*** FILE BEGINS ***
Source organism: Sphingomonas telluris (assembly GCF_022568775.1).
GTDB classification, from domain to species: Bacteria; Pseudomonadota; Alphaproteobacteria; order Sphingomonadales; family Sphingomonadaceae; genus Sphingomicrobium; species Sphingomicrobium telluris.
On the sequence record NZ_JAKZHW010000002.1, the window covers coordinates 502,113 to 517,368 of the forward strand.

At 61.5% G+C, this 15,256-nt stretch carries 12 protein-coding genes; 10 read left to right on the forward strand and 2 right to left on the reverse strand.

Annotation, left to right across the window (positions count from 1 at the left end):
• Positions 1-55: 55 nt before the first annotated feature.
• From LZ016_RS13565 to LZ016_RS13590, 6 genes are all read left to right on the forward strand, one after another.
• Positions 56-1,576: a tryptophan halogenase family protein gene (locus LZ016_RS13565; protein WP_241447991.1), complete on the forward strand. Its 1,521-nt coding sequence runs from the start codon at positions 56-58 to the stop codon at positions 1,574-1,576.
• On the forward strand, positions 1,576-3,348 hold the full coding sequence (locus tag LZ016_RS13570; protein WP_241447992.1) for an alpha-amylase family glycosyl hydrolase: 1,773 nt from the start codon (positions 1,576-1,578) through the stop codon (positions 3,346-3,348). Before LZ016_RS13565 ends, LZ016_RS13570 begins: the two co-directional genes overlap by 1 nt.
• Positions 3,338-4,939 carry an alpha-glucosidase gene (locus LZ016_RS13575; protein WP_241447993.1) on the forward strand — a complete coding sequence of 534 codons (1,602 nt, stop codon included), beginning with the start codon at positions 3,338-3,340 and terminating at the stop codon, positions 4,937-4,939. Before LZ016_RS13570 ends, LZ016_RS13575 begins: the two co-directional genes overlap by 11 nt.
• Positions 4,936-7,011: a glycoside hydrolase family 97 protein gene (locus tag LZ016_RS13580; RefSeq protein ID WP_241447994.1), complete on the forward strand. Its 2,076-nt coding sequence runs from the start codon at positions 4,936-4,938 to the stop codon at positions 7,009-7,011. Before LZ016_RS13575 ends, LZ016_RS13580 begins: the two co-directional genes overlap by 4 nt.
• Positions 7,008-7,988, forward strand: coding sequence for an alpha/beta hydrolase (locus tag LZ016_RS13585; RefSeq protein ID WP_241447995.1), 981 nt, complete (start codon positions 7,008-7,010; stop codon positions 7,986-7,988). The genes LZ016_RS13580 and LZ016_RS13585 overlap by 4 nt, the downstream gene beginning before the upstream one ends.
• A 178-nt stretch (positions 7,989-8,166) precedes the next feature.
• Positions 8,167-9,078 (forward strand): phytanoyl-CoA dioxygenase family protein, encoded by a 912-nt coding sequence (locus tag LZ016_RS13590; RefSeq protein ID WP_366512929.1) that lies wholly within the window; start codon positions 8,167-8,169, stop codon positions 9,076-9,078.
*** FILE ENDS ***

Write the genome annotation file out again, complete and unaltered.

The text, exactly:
Source organism: Sphingomonas telluris (assembly GCF_022568775.1).
GTDB classification, from domain to species: Bacteria; Pseudomonadota; Alphaproteobacteria; order Sphingomonadales; family Sphingomonadaceae; genus Sphingomicrobium; species Sphingomicrobium telluris.
On the sequence record NZ_JAKZHW010000002.1, the window covers coordinates 502,113 to 517,368 of the forward strand.

At 61.5% G+C, this 15,256-nt stretch carries 12 protein-coding genes; 10 read left to right on the forward strand and 2 right to left on the reverse strand.

Annotation, left to right across the window (positions count from 1 at the left end):
• Positions 1-55: 55 nt before the first annotated feature.
• From LZ016_RS13565 to LZ016_RS13590, 6 genes are all read left to right on the forward strand, one after another.
• Positions 56-1,576: a tryptophan halogenase family protein gene (locus LZ016_RS13565; protein WP_241447991.1), complete on the forward strand. Its 1,521-nt coding sequence runs from the start codon at positions 56-58 to the stop codon at positions 1,574-1,576.
• On the forward strand, positions 1,576-3,348 hold the full coding sequence (locus tag LZ016_RS13570; protein WP_241447992.1) for an alpha-amylase family glycosyl hydrolase: 1,773 nt from the start codon (positions 1,576-1,578) through the stop codon (positions 3,346-3,348). Before LZ016_RS13565 ends, LZ016_RS13570 begins: the two co-directional genes overlap by 1 nt.
• Positions 3,338-4,939 carry an alpha-glucosidase gene (locus LZ016_RS13575; protein WP_241447993.1) on the forward strand — a complete coding sequence of 534 codons (1,602 nt, stop codon included), beginning with the start codon at positions 3,338-3,340 and terminating at the stop codon, positions 4,937-4,939. Before LZ016_RS13570 ends, LZ016_RS13575 begins: the two co-directional genes overlap by 11 nt.
• Positions 4,936-7,011: a glycoside hydrolase family 97 protein gene (locus tag LZ016_RS13580; RefSeq protein ID WP_241447994.1), complete on the forward strand. Its 2,076-nt coding sequence runs from the start codon at positions 4,936-4,938 to the stop codon at positions 7,009-7,011. Before LZ016_RS13575 ends, LZ016_RS13580 begins: the two co-directional genes overlap by 4 nt.
• Positions 7,008-7,988, forward strand: coding sequence for an alpha/beta hydrolase (locus tag LZ016_RS13585; RefSeq protein ID WP_241447995.1), 981 nt, complete (start codon positions 7,008-7,010; stop codon positions 7,986-7,988). The genes LZ016_RS13580 and LZ016_RS13585 overlap by 4 nt, the downstream gene beginning before the upstream one ends.
• A 178-nt stretch (positions 7,989-8,166) precedes the next feature.
• Positions 8,167-9,078 (forward strand): phytanoyl-CoA dioxygenase family protein, encoded by a 912-nt coding sequence (locus tag LZ016_RS13590; RefSeq protein ID WP_366512929.1) that lies wholly within the window; start codon positions 8,167-8,169, stop codon positions 9,076-9,078.